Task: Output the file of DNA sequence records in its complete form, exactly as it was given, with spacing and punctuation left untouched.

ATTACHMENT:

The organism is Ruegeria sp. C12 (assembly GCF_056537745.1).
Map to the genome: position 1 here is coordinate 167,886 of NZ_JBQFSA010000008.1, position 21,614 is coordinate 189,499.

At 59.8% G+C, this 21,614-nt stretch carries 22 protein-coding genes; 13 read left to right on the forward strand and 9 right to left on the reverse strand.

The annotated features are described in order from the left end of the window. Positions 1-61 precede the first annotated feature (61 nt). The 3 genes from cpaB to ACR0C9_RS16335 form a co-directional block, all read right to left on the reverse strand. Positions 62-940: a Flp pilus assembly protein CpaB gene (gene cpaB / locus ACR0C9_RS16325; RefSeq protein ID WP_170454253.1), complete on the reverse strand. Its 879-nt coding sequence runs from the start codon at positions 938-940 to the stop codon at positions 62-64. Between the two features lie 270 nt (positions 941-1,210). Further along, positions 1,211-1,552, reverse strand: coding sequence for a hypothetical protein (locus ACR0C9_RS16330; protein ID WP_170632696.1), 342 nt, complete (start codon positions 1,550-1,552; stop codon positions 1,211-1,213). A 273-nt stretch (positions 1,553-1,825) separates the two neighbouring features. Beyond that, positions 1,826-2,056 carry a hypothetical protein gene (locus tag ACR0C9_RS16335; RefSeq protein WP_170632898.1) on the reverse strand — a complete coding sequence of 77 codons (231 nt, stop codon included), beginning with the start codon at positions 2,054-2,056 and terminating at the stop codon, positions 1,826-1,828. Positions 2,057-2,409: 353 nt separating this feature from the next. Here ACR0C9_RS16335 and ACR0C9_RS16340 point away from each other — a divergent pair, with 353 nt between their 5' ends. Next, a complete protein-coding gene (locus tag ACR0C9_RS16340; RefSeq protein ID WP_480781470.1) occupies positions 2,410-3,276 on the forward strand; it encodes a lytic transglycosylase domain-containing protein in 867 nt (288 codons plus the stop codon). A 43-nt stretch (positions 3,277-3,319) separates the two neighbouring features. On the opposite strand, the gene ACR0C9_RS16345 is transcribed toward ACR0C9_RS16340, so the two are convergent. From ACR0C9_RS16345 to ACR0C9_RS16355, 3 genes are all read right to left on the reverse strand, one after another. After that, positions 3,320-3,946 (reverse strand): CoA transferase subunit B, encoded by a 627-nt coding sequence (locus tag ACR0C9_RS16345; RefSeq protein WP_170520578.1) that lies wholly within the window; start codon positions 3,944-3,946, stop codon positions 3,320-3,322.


The organism is Ruegeria sp. C12 (assembly GCF_056537745.1).
Map to the genome: position 1 here is coordinate 167,886 of NZ_JBQFSA010000008.1, position 21,614 is coordinate 189,499.

At 59.8% G+C, this 21,614-nt stretch carries 22 protein-coding genes; 13 read left to right on the forward strand and 9 right to left on the reverse strand.

The annotated features are described in order from the left end of the window. Positions 1-61 precede the first annotated feature (61 nt). The 3 genes from cpaB to ACR0C9_RS16335 form a co-directional block, all read right to left on the reverse strand. Positions 62-940: a Flp pilus assembly protein CpaB gene (gene cpaB / locus ACR0C9_RS16325; RefSeq protein ID WP_170454253.1), complete on the reverse strand. Its 879-nt coding sequence runs from the start codon at positions 938-940 to the stop codon at positions 62-64. Between the two features lie 270 nt (positions 941-1,210). Further along, positions 1,211-1,552, reverse strand: coding sequence for a hypothetical protein (locus ACR0C9_RS16330; protein ID WP_170632696.1), 342 nt, complete (start codon positions 1,550-1,552; stop codon positions 1,211-1,213). A 273-nt stretch (positions 1,553-1,825) separates the two neighbouring features. Beyond that, positions 1,826-2,056 carry a hypothetical protein gene (locus tag ACR0C9_RS16335; RefSeq protein WP_170632898.1) on the reverse strand — a complete coding sequence of 77 codons (231 nt, stop codon included), beginning with the start codon at positions 2,054-2,056 and terminating at the stop codon, positions 1,826-1,828. Positions 2,057-2,409: 353 nt separating this feature from the next. Here ACR0C9_RS16335 and ACR0C9_RS16340 point away from each other — a divergent pair, with 353 nt between their 5' ends. Next, a complete protein-coding gene (locus tag ACR0C9_RS16340; RefSeq protein ID WP_480781470.1) occupies positions 2,410-3,276 on the forward strand; it encodes a lytic transglycosylase domain-containing protein in 867 nt (288 codons plus the stop codon). A 43-nt stretch (positions 3,277-3,319) separates the two neighbouring features. On the opposite strand, the gene ACR0C9_RS16345 is transcribed toward ACR0C9_RS16340, so the two are convergent. From ACR0C9_RS16345 to ACR0C9_RS16355, 3 genes are all read right to left on the reverse strand, one after another. After that, positions 3,320-3,946 (reverse strand): CoA transferase subunit B, encoded by a 627-nt coding sequence (locus tag ACR0C9_RS16345; RefSeq protein WP_170520578.1) that lies wholly within the window; start codon positions 3,944-3,946, stop codon positions 3,320-3,322.